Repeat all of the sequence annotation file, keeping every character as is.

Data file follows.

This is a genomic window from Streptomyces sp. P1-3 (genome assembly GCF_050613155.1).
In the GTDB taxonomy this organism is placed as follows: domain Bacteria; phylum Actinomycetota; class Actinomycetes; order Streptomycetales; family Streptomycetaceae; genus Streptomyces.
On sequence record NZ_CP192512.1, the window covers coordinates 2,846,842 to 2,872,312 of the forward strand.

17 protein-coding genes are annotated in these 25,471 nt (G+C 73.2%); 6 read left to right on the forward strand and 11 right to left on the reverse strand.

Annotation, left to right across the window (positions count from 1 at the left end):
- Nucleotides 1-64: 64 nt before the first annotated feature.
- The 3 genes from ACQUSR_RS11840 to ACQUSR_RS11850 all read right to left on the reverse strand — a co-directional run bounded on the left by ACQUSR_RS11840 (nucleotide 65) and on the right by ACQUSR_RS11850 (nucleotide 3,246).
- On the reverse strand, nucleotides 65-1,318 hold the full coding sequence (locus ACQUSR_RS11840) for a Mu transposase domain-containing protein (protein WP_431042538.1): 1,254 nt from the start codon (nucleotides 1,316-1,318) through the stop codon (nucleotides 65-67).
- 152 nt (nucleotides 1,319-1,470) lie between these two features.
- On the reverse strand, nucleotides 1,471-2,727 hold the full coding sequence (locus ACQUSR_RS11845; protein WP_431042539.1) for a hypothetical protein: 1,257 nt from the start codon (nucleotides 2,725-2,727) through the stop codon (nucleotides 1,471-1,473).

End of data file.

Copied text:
This is a genomic window from Streptomyces sp. P1-3 (genome assembly GCF_050613155.1).
In the GTDB taxonomy this organism is placed as follows: domain Bacteria; phylum Actinomycetota; class Actinomycetes; order Streptomycetales; family Streptomycetaceae; genus Streptomyces.
On sequence record NZ_CP192512.1, the window covers coordinates 2,846,842 to 2,872,312 of the forward strand.

17 protein-coding genes are annotated in these 25,471 nt (G+C 73.2%); 6 read left to right on the forward strand and 11 right to left on the reverse strand.

Annotation, left to right across the window (positions count from 1 at the left end):
- Nucleotides 1-64: 64 nt before the first annotated feature.
- The 3 genes from ACQUSR_RS11840 to ACQUSR_RS11850 all read right to left on the reverse strand — a co-directional run bounded on the left by ACQUSR_RS11840 (nucleotide 65) and on the right by ACQUSR_RS11850 (nucleotide 3,246).
- On the reverse strand, nucleotides 65-1,318 hold the full coding sequence (locus ACQUSR_RS11840) for a Mu transposase domain-containing protein (protein WP_431042538.1): 1,254 nt from the start codon (nucleotides 1,316-1,318) through the stop codon (nucleotides 65-67).
- 152 nt (nucleotides 1,319-1,470) lie between these two features.
- On the reverse strand, nucleotides 1,471-2,727 hold the full coding sequence (locus ACQUSR_RS11845; protein WP_431042539.1) for a hypothetical protein: 1,257 nt from the start codon (nucleotides 2,725-2,727) through the stop codon (nucleotides 1,471-1,473).